TORONTO

Ontario Premier Kathleen Wynne made an impassioned call for confidence over complacency as the province moves to a knowledge-based economy, urging the private sector to keep pushing alongside governments during the transition.

“The truth is, right now, we have all the pieces needed to realize our vision and to lead in the new global economy, but the question is, do we have what it takes to put the pieces into play?” Wynne told delegates at the CityAge conference in Toronto.

“We’ve built the foundation for knowledge-based growth, and we need to feel confident about that. We can’t be complacent.”

The two-day conference, attended by more than 200 decision-makers in business, government and academia, shone a light on the challenges and opportunities facing cities – specifically, city-regions such as Toronto-Waterloo – as the economy becomes increasingly focused on innovation, connectivity and rapid change.

It was Wynne’s second appearance at CityAge, which was held in Waterloo last year. To underscore the nascent effort to better unite the province’s key technology hubs into a global-scale corridor or “supercluster,” the conference was held at Toronto’s MaRS Discovery District this time.

Topics ranged from smart-city technology and talent to the role of universities and the importance of place-making in building cities equipped for the new economy.

The most prominent issue, however, was the need for better transportation connections between Toronto and Waterloo Region, which a growing chorus of tech companies, community leaders and elected officials have been pointing out. The traffic-clogged Highway 401 and the lack of two-way and more-rapid rail transit came up several times during the conference, most notably on Thursday, when Toronto Mayor John Tory and Kitchener Mayor Berry Vrbanovic spoke out jointly in an interview with Communitech News.

The Premier acknowledged that infrastructure “is still an Achilles heel for us,” and pointed to decades of government underfunding of it. “For decades, we collectively – and this isn’t a partisan comment – we fell behind; we didn’t make those long-term investments that we needed to be making.”

Governments need to play a more effective and innovative role in enabling growth and opportunity in the private sector, Wynne added.

“We can’t do that by keeping on doing the same things and expecting different results,” she said. “More than that, government needs to lead with a vision and back it up with long-term, patient public financing that rallies the private sector around that vision.”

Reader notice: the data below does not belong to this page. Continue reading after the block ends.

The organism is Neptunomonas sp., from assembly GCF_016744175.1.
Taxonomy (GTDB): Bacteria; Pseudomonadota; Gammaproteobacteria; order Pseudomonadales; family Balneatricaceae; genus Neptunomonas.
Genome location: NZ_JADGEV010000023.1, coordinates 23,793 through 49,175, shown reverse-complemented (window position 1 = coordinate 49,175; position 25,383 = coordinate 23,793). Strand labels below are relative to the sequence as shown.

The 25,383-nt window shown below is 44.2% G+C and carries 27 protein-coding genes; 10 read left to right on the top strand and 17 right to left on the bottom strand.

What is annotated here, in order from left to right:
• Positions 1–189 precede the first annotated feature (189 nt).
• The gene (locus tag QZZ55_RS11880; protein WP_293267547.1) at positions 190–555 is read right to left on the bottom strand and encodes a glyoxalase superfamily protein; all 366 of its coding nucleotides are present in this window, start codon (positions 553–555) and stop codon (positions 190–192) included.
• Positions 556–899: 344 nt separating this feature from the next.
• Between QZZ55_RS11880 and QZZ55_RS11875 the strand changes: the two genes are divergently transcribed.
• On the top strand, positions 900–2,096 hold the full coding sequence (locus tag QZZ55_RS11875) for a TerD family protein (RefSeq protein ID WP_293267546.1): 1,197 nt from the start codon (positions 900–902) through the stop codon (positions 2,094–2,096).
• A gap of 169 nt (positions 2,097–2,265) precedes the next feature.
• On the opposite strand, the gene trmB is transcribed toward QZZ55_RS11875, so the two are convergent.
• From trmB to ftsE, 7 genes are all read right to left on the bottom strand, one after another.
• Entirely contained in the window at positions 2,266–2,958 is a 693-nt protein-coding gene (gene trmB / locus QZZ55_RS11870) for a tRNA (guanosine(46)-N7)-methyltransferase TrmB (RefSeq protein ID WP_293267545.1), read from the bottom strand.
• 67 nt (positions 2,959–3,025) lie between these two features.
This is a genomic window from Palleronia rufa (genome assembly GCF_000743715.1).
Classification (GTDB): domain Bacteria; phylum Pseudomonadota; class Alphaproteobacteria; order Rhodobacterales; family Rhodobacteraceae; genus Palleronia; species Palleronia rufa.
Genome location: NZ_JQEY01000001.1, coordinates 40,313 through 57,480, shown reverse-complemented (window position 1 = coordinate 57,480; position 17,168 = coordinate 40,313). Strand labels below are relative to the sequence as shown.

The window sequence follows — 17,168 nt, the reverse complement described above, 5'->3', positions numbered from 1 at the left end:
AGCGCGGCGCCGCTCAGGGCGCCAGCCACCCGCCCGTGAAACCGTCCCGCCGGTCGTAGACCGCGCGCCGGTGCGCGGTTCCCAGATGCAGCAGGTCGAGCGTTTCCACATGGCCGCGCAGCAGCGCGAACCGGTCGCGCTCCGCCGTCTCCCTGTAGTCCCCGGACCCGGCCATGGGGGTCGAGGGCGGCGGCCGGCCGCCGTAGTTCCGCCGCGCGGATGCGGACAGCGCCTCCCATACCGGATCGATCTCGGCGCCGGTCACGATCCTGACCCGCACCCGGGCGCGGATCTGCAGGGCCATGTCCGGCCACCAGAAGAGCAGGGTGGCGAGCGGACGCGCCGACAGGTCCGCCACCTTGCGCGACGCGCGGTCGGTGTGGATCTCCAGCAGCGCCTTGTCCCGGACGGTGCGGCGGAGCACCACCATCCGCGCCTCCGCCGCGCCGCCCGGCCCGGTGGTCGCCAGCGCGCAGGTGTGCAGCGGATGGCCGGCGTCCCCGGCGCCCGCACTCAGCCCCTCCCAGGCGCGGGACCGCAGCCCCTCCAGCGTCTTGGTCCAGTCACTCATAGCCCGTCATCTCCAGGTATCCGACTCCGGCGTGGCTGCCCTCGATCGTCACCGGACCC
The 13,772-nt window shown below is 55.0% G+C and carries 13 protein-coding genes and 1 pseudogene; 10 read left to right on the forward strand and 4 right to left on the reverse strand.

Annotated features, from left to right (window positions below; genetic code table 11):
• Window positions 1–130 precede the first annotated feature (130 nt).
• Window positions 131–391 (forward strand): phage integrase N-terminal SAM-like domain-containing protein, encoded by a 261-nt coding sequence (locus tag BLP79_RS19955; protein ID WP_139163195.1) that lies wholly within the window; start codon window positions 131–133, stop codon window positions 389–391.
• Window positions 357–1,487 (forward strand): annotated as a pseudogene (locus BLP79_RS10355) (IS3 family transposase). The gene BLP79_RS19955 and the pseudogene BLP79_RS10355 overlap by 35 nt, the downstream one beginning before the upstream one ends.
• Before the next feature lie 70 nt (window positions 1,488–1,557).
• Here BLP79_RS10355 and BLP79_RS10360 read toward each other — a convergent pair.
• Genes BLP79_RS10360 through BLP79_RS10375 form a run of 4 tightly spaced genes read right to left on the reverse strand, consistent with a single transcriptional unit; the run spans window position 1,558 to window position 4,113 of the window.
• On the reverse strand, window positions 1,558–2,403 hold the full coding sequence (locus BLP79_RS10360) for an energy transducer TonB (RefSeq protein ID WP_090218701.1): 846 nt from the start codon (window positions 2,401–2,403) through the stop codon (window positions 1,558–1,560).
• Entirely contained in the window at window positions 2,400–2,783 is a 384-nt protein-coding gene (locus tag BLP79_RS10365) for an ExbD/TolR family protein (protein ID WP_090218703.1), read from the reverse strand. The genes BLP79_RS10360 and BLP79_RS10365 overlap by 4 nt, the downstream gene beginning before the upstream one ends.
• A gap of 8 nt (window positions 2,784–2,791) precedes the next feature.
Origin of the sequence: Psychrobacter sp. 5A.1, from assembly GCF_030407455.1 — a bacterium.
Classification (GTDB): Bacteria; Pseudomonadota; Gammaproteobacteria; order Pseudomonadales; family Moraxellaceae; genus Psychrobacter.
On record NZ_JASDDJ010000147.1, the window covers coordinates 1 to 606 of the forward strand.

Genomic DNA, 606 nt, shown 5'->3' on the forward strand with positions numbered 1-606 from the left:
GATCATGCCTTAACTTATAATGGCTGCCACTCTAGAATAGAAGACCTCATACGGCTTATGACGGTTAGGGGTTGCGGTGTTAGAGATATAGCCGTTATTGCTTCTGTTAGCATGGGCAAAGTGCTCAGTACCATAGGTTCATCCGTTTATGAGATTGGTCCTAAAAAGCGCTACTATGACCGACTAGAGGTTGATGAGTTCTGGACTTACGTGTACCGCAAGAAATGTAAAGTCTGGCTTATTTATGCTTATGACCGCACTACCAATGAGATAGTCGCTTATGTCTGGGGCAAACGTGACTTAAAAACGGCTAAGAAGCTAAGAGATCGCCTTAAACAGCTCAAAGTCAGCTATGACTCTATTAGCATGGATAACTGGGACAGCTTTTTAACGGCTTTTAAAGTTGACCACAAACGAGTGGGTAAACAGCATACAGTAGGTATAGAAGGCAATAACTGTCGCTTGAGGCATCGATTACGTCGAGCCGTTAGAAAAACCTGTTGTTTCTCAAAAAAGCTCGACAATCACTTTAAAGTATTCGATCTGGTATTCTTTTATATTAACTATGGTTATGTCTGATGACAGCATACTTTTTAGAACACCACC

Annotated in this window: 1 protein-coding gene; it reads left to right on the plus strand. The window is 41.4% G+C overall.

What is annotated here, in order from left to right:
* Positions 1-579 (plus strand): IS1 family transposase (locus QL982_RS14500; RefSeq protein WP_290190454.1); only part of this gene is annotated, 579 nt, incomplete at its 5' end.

To that end, Ontario has earmarked more than $130 billion for infrastructure improvements over the next 10 years, including $16 billion for mobility in Greater Toronto and Hamilton. It includes improvements to GO train service, by electrifying four sections of track on five rail lines, “so that faster trains can run more frequently, as frequently as every 15 minutes in both directions all day,” Wynne said.

To help pay for it, the province is privatizing its massive power utility, Hydro One, which Wynne cited as a difficult but necessary move to build “the next generation of productive public assets – the modern transit this region so desperately needs – to attract top talent, move people faster and seize its supercluster reputation.”

In a talk at the outset of the conference on Thursday, BMO Financial Group Vice Chair Kevin Lynch also focused on the changing economy, citing “two realities” in Canada today: “One is an unprecedented rate of change in the world that we live in, and the second is, we’re facing an unprecedented slowdown in our structural growth right now.”

Innovation and technology are at the core of both phenomena, Lynch said, as both a driver of the economic change he referred to, and as a big part of the solution to the growth problem. But Canada will need to rectify its laggardly performance among the world’s innovation leaders if it hopes to turn things around.

“The question for us in Canada is, are we ready to be a disruptor, or are we going to be amongst the disrupted? It’s kind of a binary choice,” said Lynch, who is a member of Communitech’s board (Communitech is also a CityAge sponsor).

The answer will be painfully clear if business and government continue to cling to past practices and fail to seize the potential the innovation economy holds, particularly in the talent-and-knowledge-rich Toronto-Waterloo corridor. We have the ingredients, Lynch said; what we need is the recipe.

“I think the biggest risk today is the status quo,” he said. “In times of change, you cling to what you know, and that’s the worst decision.”